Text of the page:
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December 18, 2014

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At Las Vegas rally, Reid continues to push immigration reform: ‘We’re a long ways from finished’

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Steve Marcus

Senate Majority Leader Harry Reid, left, D-Nev., and Rep. Luis Gutierrez, D-Ill., appear together during a rally for immigration reform at the Culinary Workers Union, Local 226, headquarters July 1, 2013.

Reid and Gutierrez Lead Immigration Rally At Culinary Union

Maria Gudino,a Brady Linen Services employee, cheers during a rally for immigration reform at the Culinary Workers Union, Local 226, headquarters Monday, July 1, 2013. Launch slideshow »

The immigration reform legislation made its way through the Senate, culminating in passage in a 68-32 vote on Thursday, sticking closely to the schedule outlined by Sen. Harry Reid.

The majority leader wanted it done before the Senate left for recess for the Independence Day holiday, and he got his wish.

On Monday, Reid started work on the second half of the battle: passage through the GOP-led House of Representatives, over which he will have decidedly less control.

Reid and other politicians gathered at the Culinary Union Local 226 in Las Vegas for a rally both celebrating the sweeping legislation making its way through the Senate and reminding reform advocates that much work remains to be done.

“We have a bipartisan bill that’s not perfect, but it is damn good,” Reid said after being serenaded by a mariachi band.

“We’re a long ways from finished. We’re only halfway done,” Reid told the crowd of approximately 250 people. “Speaker (John) Boehner cannot stand in the way of what the American people want and are going to demand. … Democrats support it; Republicans support it; Independents support it. All people support it except for Republicans in Congress.”

Reid was followed at the podium by Rep. Luis Gutierrez, D–Ill., who echoed the majority leader’s argument that the bill was the work of compromise and should be supported in the House.

Gutierrez said that instead of the Democrats using their majority in the Senate to push through one-sided legislation, they asked Senate Republicans, “What is it that is going to be necessary?”

Democrats were willing to compromise and included provisions that excluded immigrants receiving legal residency from the Affordable Care Act and other means-tested programs, Gutierrez said.

“Even after that, they said they wanted 20,000 more border patrol agents. And what did we say, Democrats? Yes, because we want comprehensive immigration reform. It’s not a Republican solution; it’s not a Democratic solution. It’s an American solution,” Gutierrez said.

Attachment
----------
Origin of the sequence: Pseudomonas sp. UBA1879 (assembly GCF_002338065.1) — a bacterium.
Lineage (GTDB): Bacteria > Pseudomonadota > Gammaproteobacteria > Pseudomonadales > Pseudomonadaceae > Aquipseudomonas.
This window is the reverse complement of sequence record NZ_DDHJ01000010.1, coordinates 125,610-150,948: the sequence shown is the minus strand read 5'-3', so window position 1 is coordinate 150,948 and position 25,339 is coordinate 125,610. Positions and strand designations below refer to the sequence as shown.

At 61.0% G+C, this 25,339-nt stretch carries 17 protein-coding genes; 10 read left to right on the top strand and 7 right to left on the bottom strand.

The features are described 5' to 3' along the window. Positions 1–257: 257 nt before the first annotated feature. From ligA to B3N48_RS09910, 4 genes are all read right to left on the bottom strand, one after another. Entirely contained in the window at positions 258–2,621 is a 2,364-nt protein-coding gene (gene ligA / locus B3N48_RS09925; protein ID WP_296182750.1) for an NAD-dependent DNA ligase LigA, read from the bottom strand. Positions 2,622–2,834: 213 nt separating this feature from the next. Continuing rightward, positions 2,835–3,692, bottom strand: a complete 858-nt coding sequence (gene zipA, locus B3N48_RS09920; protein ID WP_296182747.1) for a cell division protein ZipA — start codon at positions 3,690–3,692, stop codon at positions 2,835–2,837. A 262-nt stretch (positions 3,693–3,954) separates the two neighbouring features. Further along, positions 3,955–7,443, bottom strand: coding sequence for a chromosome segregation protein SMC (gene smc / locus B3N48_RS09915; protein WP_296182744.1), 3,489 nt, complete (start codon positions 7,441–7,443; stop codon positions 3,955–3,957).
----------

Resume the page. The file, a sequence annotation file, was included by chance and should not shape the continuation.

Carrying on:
The rally was attended by several union leaders, including Unite Here President Dee Taylor, and many politicians — including Rep, Dina Titus, D–Las Vegas; state Sens. Ruben Kihuen, Mo Denis and Tick Segerblom; state Assembly members Lucy Flores and Irene Bustamante Adams; and Nevada Secretary of State Ross Miller.

All of the speakers emphasized that the Senate legislation was the work of many different factions coming together on a solution, including businesses, labor unions, farm workers and growers.

Getting a bill through the House of Representatives that addresses everything from visas for high-skilled labor to agricultural guest worker programs and adjusting the status of the estimated 11 million immigrants residing in the country illegally is seen as a much tougher task than it was in the Senate. House leadership, where Republicans outnumber Democrats 234 to 201, has so far shown a reluctance to accept the Senate bill and has instead worked on its own legislation.

While Nevada’s Democratic representatives, Dina Titus and Steven Horsford, have been vocal supporters of the reform bill, the GOP members, Joe Heck and Mark Amodei, have not publicly supported the legislation.

“We will ask (Joe Heck) if he is going to be actually voting for this and if he is going to be helping us get the majority in the House,” said Otto Merida, an immigrant from Cuba who is the president of the Las Vegas Latin Chamber of Commerce and a self-described Republican.

“The Republican Party has to come through for us,” Merida said. “I spoke to Sen. (Marco) Rubio a couple of days ago. He knows that his position as a senator is in jeopardy four years from now, but he is doing what is right for this country at this time. It’s time we brought people out of the shadows.”

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  1. Wanting to reward criminal invaders, what a guy.